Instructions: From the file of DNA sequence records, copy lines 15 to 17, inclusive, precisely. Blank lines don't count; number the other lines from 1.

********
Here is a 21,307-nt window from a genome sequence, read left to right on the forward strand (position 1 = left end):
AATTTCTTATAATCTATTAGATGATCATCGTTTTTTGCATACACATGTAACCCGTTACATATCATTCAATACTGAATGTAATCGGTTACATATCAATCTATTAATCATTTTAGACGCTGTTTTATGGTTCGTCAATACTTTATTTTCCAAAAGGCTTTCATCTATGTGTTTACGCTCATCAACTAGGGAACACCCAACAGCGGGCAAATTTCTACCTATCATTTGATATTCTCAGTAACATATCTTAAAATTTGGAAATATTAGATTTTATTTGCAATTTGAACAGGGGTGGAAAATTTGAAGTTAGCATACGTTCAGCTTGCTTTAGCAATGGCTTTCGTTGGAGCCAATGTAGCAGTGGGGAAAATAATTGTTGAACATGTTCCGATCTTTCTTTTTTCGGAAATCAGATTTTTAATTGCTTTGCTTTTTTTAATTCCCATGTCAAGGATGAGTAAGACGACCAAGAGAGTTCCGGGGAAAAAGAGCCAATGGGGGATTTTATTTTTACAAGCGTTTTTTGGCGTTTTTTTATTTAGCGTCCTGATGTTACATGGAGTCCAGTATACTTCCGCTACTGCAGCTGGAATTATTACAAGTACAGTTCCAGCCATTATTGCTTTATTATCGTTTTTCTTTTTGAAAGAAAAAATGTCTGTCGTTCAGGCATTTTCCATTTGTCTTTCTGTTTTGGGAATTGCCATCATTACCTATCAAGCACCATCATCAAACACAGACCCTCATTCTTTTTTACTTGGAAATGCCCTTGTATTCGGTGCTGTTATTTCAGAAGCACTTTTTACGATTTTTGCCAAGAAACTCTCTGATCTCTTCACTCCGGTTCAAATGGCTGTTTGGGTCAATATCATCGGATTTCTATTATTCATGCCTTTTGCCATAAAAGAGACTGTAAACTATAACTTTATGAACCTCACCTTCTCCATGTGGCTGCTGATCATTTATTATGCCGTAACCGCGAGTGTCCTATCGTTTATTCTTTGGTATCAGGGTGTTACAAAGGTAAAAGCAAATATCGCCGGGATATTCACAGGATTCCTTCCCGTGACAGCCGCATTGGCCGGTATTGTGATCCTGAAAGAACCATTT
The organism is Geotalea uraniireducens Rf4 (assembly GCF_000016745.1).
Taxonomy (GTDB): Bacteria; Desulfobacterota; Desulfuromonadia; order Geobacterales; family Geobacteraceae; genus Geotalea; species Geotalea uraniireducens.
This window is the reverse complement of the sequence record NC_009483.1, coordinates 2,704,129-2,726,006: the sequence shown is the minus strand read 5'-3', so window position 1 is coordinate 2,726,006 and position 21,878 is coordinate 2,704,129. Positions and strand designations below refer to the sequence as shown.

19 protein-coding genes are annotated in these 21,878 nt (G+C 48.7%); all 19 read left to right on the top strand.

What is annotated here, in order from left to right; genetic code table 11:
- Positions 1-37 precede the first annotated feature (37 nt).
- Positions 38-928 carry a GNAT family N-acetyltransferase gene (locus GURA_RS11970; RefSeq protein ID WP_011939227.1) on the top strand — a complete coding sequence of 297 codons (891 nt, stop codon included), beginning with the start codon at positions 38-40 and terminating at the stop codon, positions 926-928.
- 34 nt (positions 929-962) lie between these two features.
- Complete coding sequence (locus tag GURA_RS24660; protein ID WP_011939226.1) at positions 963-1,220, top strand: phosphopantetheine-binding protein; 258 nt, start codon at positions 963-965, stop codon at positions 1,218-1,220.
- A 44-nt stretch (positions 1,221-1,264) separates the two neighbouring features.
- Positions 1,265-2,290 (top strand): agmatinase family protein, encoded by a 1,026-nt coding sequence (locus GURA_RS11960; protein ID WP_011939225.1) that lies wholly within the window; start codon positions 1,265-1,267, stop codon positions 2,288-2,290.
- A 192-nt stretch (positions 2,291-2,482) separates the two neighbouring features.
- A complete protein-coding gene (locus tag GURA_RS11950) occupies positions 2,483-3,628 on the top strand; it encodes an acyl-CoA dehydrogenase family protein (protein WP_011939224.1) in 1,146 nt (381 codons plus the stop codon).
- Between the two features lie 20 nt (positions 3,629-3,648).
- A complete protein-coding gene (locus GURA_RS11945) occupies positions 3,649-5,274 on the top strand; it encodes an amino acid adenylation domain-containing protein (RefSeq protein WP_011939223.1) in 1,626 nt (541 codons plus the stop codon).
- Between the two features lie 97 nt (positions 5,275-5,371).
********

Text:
- A complete protein-coding gene (locus tag GURA_RS11950) occupies positions 2,483-3,628 on the top strand; it encodes an acyl-CoA dehydrogenase family protein (protein WP_011939224.1) in 1,146 nt (381 codons plus the stop codon).
- Between the two features lie 20 nt (positions 3,629-3,648).
- A complete protein-coding gene (locus GURA_RS11945) occupies positions 3,649-5,274 on the top strand; it encodes an amino acid adenylation domain-containing protein (RefSeq protein WP_011939223.1) in 1,626 nt (541 codons plus the stop codon).